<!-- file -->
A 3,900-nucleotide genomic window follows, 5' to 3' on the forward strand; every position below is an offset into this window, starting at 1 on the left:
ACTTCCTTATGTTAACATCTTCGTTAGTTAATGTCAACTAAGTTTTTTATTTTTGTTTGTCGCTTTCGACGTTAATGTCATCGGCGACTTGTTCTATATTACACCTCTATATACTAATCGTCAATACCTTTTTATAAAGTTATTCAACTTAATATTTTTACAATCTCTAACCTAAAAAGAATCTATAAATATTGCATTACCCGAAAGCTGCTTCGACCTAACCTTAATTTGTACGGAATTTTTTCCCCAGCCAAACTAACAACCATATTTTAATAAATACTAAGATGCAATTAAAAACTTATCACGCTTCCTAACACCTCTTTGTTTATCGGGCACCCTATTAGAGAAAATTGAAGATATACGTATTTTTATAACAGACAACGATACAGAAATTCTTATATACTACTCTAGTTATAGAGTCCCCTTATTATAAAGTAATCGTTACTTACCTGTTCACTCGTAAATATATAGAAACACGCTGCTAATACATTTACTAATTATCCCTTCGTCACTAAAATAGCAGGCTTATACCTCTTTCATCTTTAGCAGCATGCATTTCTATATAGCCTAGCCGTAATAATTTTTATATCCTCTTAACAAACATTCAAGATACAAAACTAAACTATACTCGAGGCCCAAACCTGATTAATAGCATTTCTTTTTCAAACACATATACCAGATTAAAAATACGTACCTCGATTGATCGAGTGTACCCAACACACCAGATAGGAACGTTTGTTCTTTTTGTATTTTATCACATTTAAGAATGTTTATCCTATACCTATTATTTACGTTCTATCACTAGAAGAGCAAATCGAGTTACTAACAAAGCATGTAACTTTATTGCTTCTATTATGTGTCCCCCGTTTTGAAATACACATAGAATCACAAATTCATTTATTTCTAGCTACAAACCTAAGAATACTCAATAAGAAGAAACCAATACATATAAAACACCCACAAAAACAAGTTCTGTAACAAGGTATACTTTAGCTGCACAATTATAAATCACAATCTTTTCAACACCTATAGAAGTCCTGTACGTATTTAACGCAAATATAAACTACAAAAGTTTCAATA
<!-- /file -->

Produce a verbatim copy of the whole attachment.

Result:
A 3,900-nucleotide genomic window follows, 5' to 3' on the forward strand; every position below is an offset into this window, starting at 1 on the left:
ACTTCCTTATGTTAACATCTTCGTTAGTTAATGTCAACTAAGTTTTTTATTTTTGTTTGTCGCTTTCGACGTTAATGTCATCGGCGACTTGTTCTATATTACACCTCTATATACTAATCGTCAATACCTTTTTATAAAGTTATTCAACTTAATATTTTTACAATCTCTAACCTAAAAAGAATCTATAAATATTGCATTACCCGAAAGCTGCTTCGACCTAACCTTAATTTGTACGGAATTTTTTCCCCAGCCAAACTAACAACCATATTTTAATAAATACTAAGATGCAATTAAAAACTTATCACGCTTCCTAACACCTCTTTGTTTATCGGGCACCCTATTAGAGAAAATTGAAGATATACGTATTTTTATAACAGACAACGATACAGAAATTCTTATATACTACTCTAGTTATAGAGTCCCCTTATTATAAAGTAATCGTTACTTACCTGTTCACTCGTAAATATATAGAAACACGCTGCTAATACATTTACTAATTATCCCTTCGTCACTAAAATAGCAGGCTTATACCTCTTTCATCTTTAGCAGCATGCATTTCTATATAGCCTAGCCGTAATAATTTTTATATCCTCTTAACAAACATTCAAGATACAAAACTAAACTATACTCGAGGCCCAAACCTGATTAATAGCATTTCTTTTTCAAACACATATACCAGATTAAAAATACGTACCTCGATTGATCGAGTGTACCCAACACACCAGATAGGAACGTTTGTTCTTTTTGTATTTTATCACATTTAAGAATGTTTATCCTATACCTATTATTTACGTTCTATCACTAGAAGAGCAAATCGAGTTACTAACAAAGCATGTAACTTTATTGCTTCTATTATGTGTCCCCCGTTTTGAAATACACATAGAATCACAAATTCATTTATTTCTAGCTACAAACCTAAGAATACTCAATAAGAAGAAACCAATACATATAAAACACCCACAAAAACAAGTTCTGTAACAAGGTATACTTTAGCTGCACAATTATAAATCACAATCTTTTCAACACCTATAGAAGTCCTGTACGTATTTAACGCAAATATAAACTACAAAAGTTTCAATA